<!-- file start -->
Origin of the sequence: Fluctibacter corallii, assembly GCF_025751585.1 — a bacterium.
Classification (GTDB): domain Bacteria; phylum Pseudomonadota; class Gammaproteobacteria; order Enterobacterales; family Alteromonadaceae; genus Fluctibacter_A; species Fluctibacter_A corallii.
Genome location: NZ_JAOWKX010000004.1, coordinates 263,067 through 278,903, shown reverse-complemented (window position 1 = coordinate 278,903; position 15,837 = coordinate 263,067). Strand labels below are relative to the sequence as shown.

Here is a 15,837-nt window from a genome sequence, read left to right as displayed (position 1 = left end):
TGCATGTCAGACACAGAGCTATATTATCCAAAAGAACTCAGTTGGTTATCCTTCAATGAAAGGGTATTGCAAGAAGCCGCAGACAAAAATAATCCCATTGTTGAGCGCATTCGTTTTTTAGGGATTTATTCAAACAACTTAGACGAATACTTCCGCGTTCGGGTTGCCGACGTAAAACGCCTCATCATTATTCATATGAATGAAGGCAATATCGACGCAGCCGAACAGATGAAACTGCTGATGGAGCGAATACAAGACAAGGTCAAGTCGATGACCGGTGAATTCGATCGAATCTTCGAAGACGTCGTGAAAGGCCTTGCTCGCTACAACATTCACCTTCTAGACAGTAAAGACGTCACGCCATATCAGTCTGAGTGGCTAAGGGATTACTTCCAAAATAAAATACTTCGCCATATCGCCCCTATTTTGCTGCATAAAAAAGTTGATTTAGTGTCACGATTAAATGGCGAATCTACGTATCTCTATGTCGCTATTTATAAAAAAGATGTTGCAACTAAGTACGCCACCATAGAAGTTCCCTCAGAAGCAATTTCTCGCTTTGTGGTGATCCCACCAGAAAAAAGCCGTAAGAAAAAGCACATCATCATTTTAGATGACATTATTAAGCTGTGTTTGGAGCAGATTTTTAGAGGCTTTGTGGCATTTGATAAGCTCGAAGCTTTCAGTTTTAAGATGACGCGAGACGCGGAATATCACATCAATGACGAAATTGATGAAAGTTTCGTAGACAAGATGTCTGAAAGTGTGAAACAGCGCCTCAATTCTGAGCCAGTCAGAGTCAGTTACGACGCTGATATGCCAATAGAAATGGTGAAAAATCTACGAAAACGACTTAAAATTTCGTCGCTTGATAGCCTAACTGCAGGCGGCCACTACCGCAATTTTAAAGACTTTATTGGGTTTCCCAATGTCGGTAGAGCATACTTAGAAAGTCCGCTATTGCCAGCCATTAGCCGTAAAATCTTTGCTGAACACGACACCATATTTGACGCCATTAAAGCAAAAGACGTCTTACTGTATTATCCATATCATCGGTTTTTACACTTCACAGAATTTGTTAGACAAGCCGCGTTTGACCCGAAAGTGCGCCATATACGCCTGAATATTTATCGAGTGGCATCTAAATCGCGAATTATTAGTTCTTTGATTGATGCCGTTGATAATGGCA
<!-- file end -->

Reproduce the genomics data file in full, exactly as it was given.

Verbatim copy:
Origin of the sequence: Fluctibacter corallii, assembly GCF_025751585.1 — a bacterium.
Classification (GTDB): domain Bacteria; phylum Pseudomonadota; class Gammaproteobacteria; order Enterobacterales; family Alteromonadaceae; genus Fluctibacter_A; species Fluctibacter_A corallii.
Genome location: NZ_JAOWKX010000004.1, coordinates 263,067 through 278,903, shown reverse-complemented (window position 1 = coordinate 278,903; position 15,837 = coordinate 263,067). Strand labels below are relative to the sequence as shown.

Here is a 15,837-nt window from a genome sequence, read left to right as displayed (position 1 = left end):
TGCATGTCAGACACAGAGCTATATTATCCAAAAGAACTCAGTTGGTTATCCTTCAATGAAAGGGTATTGCAAGAAGCCGCAGACAAAAATAATCCCATTGTTGAGCGCATTCGTTTTTTAGGGATTTATTCAAACAACTTAGACGAATACTTCCGCGTTCGGGTTGCCGACGTAAAACGCCTCATCATTATTCATATGAATGAAGGCAATATCGACGCAGCCGAACAGATGAAACTGCTGATGGAGCGAATACAAGACAAGGTCAAGTCGATGACCGGTGAATTCGATCGAATCTTCGAAGACGTCGTGAAAGGCCTTGCTCGCTACAACATTCACCTTCTAGACAGTAAAGACGTCACGCCATATCAGTCTGAGTGGCTAAGGGATTACTTCCAAAATAAAATACTTCGCCATATCGCCCCTATTTTGCTGCATAAAAAAGTTGATTTAGTGTCACGATTAAATGGCGAATCTACGTATCTCTATGTCGCTATTTATAAAAAAGATGTTGCAACTAAGTACGCCACCATAGAAGTTCCCTCAGAAGCAATTTCTCGCTTTGTGGTGATCCCACCAGAAAAAAGCCGTAAGAAAAAGCACATCATCATTTTAGATGACATTATTAAGCTGTGTTTGGAGCAGATTTTTAGAGGCTTTGTGGCATTTGATAAGCTCGAAGCTTTCAGTTTTAAGATGACGCGAGACGCGGAATATCACATCAATGACGAAATTGATGAAAGTTTCGTAGACAAGATGTCTGAAAGTGTGAAACAGCGCCTCAATTCTGAGCCAGTCAGAGTCAGTTACGACGCTGATATGCCAATAGAAATGGTGAAAAATCTACGAAAACGACTTAAAATTTCGTCGCTTGATAGCCTAACTGCAGGCGGCCACTACCGCAATTTTAAAGACTTTATTGGGTTTCCCAATGTCGGTAGAGCATACTTAGAAAGTCCGCTATTGCCAGCCATTAGCCGTAAAATCTTTGCTGAACACGACACCATATTTGACGCCATTAAAGCAAAAGACGTCTTACTGTATTATCCATATCATCGGTTTTTACACTTCACAGAATTTGTTAGACAAGCCGCGTTTGACCCGAAAGTGCGCCATATACGCCTGAATATTTATCGAGTGGCATCTAAATCGCGAATTATTAGTTCTTTGATTGATGCCGTTGATAATGGCA